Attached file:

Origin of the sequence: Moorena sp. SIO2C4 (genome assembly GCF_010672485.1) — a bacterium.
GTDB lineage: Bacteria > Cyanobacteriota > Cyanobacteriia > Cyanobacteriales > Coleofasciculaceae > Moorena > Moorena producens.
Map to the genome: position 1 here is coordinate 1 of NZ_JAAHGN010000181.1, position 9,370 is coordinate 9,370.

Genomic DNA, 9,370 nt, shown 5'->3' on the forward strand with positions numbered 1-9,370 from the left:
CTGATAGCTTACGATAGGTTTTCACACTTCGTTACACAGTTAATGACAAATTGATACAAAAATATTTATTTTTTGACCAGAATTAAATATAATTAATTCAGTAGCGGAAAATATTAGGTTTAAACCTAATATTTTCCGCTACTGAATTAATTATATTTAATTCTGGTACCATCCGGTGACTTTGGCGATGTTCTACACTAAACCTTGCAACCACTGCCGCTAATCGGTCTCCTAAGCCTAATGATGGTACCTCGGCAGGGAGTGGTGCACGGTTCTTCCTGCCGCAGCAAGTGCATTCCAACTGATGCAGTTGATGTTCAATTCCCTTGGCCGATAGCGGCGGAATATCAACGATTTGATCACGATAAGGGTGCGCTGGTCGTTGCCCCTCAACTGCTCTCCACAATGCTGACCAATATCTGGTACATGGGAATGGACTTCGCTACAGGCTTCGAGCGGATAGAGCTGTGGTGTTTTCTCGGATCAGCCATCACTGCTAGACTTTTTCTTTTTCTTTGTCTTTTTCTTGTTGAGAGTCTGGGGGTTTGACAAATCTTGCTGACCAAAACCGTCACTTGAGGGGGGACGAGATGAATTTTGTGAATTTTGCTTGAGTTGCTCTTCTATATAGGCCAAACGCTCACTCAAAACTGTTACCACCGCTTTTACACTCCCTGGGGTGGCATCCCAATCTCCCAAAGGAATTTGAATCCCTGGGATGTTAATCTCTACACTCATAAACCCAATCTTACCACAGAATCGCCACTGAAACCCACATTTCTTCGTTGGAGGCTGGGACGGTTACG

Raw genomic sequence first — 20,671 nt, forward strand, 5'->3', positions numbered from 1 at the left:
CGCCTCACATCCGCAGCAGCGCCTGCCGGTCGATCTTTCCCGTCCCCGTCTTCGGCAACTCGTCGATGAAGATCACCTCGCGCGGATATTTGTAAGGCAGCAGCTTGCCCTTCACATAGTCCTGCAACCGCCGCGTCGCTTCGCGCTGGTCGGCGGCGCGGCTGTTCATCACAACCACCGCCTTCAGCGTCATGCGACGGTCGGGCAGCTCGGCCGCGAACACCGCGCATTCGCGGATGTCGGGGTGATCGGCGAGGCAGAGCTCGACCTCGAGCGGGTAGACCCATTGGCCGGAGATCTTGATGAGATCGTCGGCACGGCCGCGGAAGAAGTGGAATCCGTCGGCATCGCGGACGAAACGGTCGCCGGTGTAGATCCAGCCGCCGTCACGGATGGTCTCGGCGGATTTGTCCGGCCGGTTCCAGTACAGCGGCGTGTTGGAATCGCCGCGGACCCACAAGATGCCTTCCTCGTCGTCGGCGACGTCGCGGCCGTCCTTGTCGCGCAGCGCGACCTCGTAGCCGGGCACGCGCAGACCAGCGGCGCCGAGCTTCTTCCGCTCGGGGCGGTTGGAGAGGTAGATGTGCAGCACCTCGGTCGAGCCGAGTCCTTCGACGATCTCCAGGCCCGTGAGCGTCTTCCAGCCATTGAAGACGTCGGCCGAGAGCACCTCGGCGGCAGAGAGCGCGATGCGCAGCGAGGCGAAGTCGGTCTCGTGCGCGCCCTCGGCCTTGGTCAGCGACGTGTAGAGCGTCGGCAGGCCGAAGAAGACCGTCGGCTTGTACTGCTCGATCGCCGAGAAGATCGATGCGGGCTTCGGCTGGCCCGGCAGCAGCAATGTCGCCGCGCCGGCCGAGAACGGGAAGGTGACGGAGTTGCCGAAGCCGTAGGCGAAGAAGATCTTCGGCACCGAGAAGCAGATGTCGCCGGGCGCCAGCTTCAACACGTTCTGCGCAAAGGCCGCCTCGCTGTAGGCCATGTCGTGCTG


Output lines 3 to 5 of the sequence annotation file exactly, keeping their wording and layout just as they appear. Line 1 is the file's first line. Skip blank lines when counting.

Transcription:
Map to the genome: position 1 here is coordinate 1 of NZ_JAAHGN010000181.1, position 9,370 is coordinate 9,370.

Genomic DNA, 9,370 nt, shown 5'->3' on the forward strand with positions numbered 1-9,370 from the left:
CTGATAGCTTACGATAGGTTTTCACACTTCGTTACACAGTTAATGACAAATTGATACAAAAATATTTATTTTTTGACCAGAATTAAATATAATTAATTCAGTAGCGGAAAATATTAGGTTTAAACCTAATATTTTCCGCTACTGAATTAATTATATTTAATTCTGGTACCATCCGGTGACTTTGGCGATGTTCTACACTAAACCTTGCAACCACTGCCGCTAATCGGTCTCCTAAGCCTAATGATGGTACCTCGGCAGGGAGTGGTGCACGGTTCTTCCTGCCGCAGCAAGTGCATTCCAACTGATGCAGTTGATGTTCAATTCCCTTGGCCGATAGCGGCGGAATATCAACGATTTGATCACGATAAGGGTGCGCTGGTCGTTGCCCCTCAACTGCTCTCCACAATGCTGACCAATATCTGGTACATGGGAATGGACTTCGCTACAGGCTTCGAGCGGATAGAGCTGTGGTGTTTTCTCGGATCAGCCATCACTGCTAGACTTTTTCTTTTTCTTTGTCTTTTTCTTGTTGAGAGTCTGGGGGTTTGACAAATCTTGCTGACCAAAACCGTCACTTGAGGGGGGACGAGATGAATTTTGTGAATTTTGCTTGAGTTGCTCTTCTATATAGGCCAAACGCTCACTCAAAACTGTTACCACCGCTTTTACACTCCCTGGGGTGGCATCCCAATCTCCCAAAGGAATTTGAATCCCTGGGATGTTAATCTCTACACTCATAAACCCAATCTTACCACAGAATCGCCACTGAAACCCACATTTCTTCGTTGGAGGCTGGGACGGTTACG